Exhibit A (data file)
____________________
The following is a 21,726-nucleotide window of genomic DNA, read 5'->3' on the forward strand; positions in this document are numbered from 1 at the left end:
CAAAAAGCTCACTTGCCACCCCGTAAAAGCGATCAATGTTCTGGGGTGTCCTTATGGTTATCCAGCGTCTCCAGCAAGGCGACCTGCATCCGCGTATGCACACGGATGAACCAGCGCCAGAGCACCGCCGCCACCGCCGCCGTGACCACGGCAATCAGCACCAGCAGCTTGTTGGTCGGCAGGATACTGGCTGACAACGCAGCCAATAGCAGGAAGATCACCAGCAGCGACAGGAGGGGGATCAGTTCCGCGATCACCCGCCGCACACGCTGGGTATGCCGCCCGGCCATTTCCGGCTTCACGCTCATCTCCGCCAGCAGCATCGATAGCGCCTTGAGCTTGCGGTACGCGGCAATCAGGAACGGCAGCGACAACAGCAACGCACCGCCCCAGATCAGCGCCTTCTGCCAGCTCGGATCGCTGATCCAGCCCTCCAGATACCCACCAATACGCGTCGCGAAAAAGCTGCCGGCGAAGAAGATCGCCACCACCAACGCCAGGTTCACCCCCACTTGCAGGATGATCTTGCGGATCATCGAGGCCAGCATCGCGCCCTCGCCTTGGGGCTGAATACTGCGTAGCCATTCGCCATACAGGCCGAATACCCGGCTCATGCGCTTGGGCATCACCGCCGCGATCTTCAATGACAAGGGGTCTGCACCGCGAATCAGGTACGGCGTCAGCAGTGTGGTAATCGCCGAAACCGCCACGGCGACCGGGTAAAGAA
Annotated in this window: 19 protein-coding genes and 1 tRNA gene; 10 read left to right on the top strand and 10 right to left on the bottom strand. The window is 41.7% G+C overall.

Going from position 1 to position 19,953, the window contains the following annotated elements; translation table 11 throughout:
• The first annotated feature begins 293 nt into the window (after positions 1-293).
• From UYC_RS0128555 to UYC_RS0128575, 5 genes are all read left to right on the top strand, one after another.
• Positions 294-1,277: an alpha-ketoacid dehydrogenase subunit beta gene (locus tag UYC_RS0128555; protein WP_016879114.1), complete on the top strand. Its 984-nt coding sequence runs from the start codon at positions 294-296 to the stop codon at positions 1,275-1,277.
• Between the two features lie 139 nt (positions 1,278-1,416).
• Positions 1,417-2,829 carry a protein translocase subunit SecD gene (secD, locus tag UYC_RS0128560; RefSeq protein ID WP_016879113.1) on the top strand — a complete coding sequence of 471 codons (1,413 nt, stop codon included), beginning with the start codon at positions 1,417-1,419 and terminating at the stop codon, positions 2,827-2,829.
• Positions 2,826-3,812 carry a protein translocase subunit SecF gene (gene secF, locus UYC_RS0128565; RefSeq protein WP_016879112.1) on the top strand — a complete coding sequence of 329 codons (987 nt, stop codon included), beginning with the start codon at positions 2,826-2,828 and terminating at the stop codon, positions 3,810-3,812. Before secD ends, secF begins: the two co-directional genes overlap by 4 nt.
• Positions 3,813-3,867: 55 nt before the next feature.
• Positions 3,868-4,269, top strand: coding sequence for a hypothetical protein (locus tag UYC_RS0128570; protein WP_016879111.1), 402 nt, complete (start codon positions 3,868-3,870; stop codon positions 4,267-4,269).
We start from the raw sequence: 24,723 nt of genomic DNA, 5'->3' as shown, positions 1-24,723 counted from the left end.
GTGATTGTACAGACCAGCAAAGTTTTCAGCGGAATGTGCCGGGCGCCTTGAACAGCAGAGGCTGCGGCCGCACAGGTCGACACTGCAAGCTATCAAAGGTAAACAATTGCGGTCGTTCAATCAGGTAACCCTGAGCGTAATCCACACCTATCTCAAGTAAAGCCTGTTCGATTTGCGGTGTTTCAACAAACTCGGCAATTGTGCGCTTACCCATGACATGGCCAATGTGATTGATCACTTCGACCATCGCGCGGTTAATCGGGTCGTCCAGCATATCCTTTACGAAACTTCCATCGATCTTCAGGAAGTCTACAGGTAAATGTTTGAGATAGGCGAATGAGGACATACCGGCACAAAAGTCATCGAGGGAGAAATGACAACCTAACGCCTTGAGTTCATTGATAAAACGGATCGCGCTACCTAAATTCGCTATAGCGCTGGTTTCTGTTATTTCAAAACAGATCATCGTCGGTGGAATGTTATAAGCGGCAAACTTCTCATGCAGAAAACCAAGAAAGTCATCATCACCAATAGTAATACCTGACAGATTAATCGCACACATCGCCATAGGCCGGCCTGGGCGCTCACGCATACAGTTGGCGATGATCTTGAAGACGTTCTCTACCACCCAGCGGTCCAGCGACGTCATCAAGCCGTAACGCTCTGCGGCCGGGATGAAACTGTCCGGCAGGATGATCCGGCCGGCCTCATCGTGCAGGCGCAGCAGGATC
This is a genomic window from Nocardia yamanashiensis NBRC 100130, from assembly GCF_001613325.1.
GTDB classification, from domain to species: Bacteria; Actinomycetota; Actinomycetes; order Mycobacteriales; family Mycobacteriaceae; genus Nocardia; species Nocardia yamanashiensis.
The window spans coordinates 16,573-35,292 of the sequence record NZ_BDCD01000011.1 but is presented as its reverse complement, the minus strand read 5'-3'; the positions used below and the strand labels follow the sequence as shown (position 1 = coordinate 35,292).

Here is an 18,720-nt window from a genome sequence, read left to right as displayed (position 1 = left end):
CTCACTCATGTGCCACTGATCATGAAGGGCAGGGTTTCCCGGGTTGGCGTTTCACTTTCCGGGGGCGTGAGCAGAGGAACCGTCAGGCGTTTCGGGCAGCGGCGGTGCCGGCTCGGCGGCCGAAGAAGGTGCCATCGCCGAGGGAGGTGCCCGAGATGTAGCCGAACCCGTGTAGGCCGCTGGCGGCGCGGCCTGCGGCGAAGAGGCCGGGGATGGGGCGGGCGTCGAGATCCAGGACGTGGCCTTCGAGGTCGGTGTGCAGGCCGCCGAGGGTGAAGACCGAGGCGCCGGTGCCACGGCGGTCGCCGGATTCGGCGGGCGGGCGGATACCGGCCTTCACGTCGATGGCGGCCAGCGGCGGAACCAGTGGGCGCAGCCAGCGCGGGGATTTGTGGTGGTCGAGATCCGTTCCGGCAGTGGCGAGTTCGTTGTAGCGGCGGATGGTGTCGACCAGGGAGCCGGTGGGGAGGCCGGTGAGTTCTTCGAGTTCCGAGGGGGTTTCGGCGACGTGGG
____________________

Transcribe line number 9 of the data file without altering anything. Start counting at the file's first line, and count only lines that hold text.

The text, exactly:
• Positions 1,417-2,829 carry a protein translocase subunit SecD gene (secD, locus tag UYC_RS0128560; RefSeq protein ID WP_016879113.1) on the top strand — a complete coding sequence of 471 codons (1,413 nt, stop codon included), beginning with the start codon at positions 1,417-1,419 and terminating at the stop codon, positions 2,827-2,829.